Also, both companies are data-driven with a strong measurement culture. Both have a strong command of the costs of their business and how those costs drive the customer experience. Whether it’s Amazon understanding the cost and value of a new fulfillment capability, or Wegmans understanding how the prepared foods department contributes to the store equation, both companies have a granular command of their operations.

    Although I don’t know Whole Foods deeply, they do appear to be customer-centric. Some have said that they may have lost sight of the customer a bit the last few years while over indexing their focus on mission and their own employees. Whether or not that’s the case, I think Amazon’s customer centricity will be positive for them and it’s a good match overall.

    Conversely, it can probably be argued that Whole Foods has not been as data-driven and process oriented as they could be. As Amazon looks to introduce rigor in this area, it could cause internal friction. If that’s channeled positively, that could be a good thing. The team members that are more data and process driven will thrive in the new environment. But it could also cause those that are less so to push back or leave. So there is the chance that it could cause the culture to fracture. But I’d bet that Amazon is comfortable taking and managing that risk. And I’d also bet that it’ll make Whole Foods a much stronger operator that is even better at serving their customers.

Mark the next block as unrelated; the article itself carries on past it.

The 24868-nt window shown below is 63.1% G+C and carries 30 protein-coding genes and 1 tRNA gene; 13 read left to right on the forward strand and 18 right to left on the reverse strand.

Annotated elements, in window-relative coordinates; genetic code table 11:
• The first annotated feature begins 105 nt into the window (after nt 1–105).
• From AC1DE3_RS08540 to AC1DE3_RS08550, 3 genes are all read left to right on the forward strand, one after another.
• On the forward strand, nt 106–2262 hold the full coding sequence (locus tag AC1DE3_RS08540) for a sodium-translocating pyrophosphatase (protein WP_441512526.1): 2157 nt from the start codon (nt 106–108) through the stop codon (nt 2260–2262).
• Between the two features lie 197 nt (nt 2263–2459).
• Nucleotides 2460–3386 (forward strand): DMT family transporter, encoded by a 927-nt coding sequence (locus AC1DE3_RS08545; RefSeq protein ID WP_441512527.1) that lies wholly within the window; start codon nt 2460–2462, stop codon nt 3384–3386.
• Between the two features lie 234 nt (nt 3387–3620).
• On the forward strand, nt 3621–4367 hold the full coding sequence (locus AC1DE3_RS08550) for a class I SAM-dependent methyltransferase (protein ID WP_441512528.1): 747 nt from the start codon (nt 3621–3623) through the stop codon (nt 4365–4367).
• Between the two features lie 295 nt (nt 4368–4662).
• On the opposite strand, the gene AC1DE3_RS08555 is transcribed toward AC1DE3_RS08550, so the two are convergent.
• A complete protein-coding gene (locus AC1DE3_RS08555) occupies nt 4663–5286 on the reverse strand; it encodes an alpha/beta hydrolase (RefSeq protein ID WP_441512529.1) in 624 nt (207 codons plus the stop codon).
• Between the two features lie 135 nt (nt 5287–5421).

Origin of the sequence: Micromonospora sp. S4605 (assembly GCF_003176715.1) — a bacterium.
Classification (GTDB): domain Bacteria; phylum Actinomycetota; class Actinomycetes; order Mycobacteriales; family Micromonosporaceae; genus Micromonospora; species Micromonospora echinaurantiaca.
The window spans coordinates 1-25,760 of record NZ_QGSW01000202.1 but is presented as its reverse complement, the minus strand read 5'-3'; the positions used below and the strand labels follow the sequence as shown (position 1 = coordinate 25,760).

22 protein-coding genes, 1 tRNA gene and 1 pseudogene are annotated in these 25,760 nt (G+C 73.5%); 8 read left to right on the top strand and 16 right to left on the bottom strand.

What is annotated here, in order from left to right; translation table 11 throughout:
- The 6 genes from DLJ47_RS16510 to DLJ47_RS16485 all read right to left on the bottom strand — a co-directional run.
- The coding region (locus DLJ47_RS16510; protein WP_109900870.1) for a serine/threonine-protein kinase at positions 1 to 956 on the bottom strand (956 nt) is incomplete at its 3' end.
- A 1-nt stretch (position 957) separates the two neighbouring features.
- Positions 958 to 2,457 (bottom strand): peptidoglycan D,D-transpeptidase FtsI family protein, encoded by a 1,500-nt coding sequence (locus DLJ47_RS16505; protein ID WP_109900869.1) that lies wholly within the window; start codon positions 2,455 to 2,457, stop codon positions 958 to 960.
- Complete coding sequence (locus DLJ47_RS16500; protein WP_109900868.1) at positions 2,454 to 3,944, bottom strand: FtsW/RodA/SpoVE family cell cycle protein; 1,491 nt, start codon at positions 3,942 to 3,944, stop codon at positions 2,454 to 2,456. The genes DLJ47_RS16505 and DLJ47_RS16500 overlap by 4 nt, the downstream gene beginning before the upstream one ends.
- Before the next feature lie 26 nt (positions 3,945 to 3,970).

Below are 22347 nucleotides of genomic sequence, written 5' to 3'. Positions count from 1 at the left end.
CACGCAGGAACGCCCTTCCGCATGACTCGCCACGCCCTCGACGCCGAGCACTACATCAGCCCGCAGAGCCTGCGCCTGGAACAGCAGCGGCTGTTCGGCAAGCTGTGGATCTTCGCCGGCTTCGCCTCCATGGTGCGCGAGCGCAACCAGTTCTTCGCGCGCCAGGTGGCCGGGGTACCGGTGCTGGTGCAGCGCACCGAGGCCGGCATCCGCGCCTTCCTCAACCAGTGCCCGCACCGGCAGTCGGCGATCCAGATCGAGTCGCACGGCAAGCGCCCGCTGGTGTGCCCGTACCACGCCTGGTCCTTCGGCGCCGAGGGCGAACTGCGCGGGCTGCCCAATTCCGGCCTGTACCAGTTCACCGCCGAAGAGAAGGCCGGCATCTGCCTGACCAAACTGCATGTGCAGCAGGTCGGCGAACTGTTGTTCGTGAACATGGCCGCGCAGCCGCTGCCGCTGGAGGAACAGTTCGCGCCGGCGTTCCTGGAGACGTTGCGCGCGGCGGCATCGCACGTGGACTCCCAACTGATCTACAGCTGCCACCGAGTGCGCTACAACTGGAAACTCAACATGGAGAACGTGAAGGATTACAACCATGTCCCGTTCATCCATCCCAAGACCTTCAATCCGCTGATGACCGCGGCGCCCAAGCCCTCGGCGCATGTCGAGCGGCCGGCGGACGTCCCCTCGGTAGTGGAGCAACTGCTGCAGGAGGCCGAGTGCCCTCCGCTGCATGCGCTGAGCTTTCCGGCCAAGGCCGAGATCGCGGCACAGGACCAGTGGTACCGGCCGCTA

KC: Finally, I’m thrilled that we’re going to be launching a podcast version of The Innovation Conversation next month … and I’m curious … what’s the appeal to you of expanding this franchise in this way? (After all, I do stuff like this for a living … and you have a day job creating and nurturing innovative companies.)

    I love this industry and I’m quite passionate about helping it change with the times. This business is such an important part of people’s lives. But the people we serve are changing. The capabilities available to them are changing. This is a very exciting time. Amazon will be a winner, but there is plenty of room for other companies to win, too. The companies that are willing to get out of their comfort zones, try things and innovate to serve shoppers better will define the new service model and will thrive.

    The industry needs a new dialogue. One that Amazon influences but doesn’t completely dictate. The Innovation Conversation, in both its written and live forms, has been a great platform to allow us to spread a little practical insight and inspiration to prompt retailers, manufacturers and service providers to maybe think outside the box and to take a few swings. Adding a podcast may allow us to reach a few more folks. Or maybe it will help the messages ring a little differently.

    Plus, working with you has been a total blast!